Q&A With National Park Photographer Andy Porter

June 24, 2015NPF Blog

When you explore national parks, you get the opportunity to explore something about yourself. Photographer Andy Porter discovered his passion for photography when he started backpacking through national parks. Now, whenever he packs for a hike, he makes sure to bring his camera along so he can capture the highlights of his adventures. For Andy, photography means keeping a memory alive and being able to communicate the moment with others.

We asked Andy to talk about his passion for photography and national parks.

How long have you been a photographer?
I got started taking pictures back in 1976 when I hiked the Pacific Crest Trail through most of Oregon, from the Columbia River south, to Crater Lake National Park.

Photographer Andy Porter stands in front of Clear Lake

What inspires you about national parks?
All national parks are special places, full of wonder and adventure. Every time I visit a national park, I have a great time and leave exhilarated. For me, visiting national parks is the ultimate holiday!

Scenic sunset over the Copper Ridge Mountains

What does a park mean to you?
A national park means many things to me: first of all, I know it’s a place where I will have fun and where I will be in awe of nature. A park means that there will be cool things to do, places to go, and that it will be safe and well-kept. All national parks mean adventure and I know I will leave feeling fulfilled and looking forward to returning. 

Why is the Find Your Park movement important?
National parks are a fantastic resource for anyone here in the U.S. We sometimes forget to make time to experience the beauty in our own backyards. The Find Your Park movement helps people get connected to one of the best resources we have: national parks!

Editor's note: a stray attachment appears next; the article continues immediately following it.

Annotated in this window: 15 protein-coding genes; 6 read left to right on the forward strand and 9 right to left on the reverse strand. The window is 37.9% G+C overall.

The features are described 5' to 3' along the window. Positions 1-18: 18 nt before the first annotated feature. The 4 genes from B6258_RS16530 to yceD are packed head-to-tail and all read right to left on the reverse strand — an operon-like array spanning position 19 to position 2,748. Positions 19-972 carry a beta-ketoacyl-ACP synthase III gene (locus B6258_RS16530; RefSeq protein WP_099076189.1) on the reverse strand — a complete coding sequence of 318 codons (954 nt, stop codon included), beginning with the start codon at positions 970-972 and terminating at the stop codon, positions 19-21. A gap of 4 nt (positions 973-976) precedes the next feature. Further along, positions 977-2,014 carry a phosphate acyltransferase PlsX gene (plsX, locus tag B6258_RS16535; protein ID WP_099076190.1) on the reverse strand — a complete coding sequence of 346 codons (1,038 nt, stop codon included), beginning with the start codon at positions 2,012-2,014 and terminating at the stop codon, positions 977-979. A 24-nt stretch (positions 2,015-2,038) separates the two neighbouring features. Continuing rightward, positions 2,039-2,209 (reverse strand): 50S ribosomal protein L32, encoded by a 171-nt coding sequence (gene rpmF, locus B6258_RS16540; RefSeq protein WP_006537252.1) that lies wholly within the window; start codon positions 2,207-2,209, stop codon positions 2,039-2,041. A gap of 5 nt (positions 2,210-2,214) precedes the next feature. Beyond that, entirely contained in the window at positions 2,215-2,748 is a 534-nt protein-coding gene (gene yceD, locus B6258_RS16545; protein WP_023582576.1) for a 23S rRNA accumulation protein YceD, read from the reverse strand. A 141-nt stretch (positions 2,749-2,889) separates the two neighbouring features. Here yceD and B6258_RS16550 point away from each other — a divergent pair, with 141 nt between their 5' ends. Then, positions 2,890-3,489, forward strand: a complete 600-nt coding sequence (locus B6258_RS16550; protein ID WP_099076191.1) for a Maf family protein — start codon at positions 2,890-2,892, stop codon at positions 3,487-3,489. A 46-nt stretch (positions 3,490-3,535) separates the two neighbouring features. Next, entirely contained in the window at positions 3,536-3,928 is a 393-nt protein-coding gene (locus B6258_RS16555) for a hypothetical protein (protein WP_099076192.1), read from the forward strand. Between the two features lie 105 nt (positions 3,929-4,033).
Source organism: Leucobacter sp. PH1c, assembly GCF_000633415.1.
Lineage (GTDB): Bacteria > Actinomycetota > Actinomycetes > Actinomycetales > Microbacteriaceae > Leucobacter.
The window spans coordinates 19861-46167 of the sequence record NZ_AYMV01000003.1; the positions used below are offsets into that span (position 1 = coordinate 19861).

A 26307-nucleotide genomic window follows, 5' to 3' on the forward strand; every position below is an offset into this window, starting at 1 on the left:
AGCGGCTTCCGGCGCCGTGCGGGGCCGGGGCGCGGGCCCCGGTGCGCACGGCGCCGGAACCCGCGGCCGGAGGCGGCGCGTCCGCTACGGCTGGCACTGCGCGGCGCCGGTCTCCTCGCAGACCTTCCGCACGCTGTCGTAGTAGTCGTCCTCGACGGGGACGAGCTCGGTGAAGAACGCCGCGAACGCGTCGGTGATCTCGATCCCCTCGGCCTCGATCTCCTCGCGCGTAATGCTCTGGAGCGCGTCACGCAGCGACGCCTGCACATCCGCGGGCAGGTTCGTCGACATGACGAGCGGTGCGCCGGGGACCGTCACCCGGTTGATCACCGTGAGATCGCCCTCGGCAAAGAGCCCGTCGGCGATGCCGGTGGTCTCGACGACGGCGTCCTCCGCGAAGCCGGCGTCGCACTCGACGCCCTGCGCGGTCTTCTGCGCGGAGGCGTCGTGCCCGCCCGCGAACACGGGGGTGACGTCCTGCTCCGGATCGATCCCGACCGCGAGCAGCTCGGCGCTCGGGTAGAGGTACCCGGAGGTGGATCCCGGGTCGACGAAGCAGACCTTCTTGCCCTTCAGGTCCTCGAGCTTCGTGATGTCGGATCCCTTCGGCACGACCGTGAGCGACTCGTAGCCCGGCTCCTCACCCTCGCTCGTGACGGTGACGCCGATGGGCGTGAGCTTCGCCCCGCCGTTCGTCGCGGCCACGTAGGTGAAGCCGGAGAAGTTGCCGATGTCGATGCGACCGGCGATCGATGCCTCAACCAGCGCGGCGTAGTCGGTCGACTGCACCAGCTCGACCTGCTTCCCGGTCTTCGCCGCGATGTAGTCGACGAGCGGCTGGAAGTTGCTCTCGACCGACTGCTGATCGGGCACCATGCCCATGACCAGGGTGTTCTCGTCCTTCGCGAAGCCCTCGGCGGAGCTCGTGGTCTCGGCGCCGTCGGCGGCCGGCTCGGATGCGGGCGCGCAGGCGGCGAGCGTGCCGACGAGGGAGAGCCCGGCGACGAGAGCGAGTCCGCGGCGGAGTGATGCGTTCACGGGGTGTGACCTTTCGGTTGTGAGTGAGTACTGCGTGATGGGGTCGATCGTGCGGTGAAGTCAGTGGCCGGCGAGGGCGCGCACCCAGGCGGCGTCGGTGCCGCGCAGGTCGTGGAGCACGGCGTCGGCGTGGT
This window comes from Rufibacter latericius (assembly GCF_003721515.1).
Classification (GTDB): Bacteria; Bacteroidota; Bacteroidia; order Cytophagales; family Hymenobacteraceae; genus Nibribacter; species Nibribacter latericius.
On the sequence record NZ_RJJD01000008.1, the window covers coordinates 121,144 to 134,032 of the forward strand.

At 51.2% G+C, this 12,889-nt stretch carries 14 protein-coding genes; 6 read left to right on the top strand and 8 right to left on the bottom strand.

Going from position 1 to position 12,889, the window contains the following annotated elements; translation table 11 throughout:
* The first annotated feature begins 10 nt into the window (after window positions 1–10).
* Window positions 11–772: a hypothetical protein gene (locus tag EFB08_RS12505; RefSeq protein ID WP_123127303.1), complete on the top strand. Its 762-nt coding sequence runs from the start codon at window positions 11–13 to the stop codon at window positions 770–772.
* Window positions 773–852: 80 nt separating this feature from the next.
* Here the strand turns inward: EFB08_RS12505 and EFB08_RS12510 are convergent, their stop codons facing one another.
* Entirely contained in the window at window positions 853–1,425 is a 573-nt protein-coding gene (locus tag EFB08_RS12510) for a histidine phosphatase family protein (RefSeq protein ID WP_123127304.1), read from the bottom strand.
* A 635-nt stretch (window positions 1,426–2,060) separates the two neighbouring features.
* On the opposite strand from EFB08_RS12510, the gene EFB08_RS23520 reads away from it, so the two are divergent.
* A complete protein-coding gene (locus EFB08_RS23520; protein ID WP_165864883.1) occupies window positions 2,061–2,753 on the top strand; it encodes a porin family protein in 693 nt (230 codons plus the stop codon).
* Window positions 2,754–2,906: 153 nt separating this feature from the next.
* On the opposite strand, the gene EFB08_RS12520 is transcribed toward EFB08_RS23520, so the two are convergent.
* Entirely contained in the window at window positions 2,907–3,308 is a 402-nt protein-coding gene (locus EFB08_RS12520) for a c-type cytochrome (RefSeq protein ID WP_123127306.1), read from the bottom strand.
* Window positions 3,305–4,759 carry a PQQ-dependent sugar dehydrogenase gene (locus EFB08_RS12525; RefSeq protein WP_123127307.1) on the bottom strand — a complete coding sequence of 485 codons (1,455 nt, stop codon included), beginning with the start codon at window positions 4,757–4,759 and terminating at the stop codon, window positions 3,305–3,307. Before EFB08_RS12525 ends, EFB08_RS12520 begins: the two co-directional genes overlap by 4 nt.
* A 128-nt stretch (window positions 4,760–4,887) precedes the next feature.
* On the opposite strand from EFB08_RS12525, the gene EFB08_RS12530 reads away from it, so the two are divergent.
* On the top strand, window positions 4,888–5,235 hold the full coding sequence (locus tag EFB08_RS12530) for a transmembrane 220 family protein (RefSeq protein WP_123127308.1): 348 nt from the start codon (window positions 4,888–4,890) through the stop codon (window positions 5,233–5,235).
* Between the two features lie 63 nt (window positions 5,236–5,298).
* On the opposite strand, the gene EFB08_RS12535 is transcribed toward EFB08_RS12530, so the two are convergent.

Photo of Orion over Zion National Park, taken by Andy Porter

How many parks have you visited in total?
So far, I have visited 12 national parks.

Favorite parks visited so far?
In Will Rogers fashion, I have to say that I never visited a national park that I didn't love! That's the cool thing about the National Park System in the U.S., all of the parks are spectacular.

Which national park are you most excited to visit in the future?
Grand Canyon National Park

Most difficult hike?
The most difficult hike I have ever embarked on in a national park was climbing Mount Rainier.

Mount Ranier beneath the Milky Way, photographed by Andy Porter

Most difficult photograph to take?
Capturing the range of light in a slot canyon was by far the most difficult challenge I have had so far in a national park.

Any tips for visiting national parks as a family?
Over the last two years, I have visited several national parks in Utah: Bryce Canyon, Zion, and Arches. My son is 8 years old and, along with my wife and a few friends, we spent a week in each park. We reserved campsites inside each park and spent a week doing day hikes. Before we traveled to each park we studied guide books, planned trips, made necessary reservations for hikes online and got ready. Each trip was perfect, the kids had a fantastic time, and we can't wait for next spring! 

Red Rock Fins at Arches National Park in front of a colorful sky

Andy Porter currently lives in Skagit Valley, Washington, close to North Cascades National Park. You can view many more of his images at andyporterimages.com.

Photo credits: Andy Porter 


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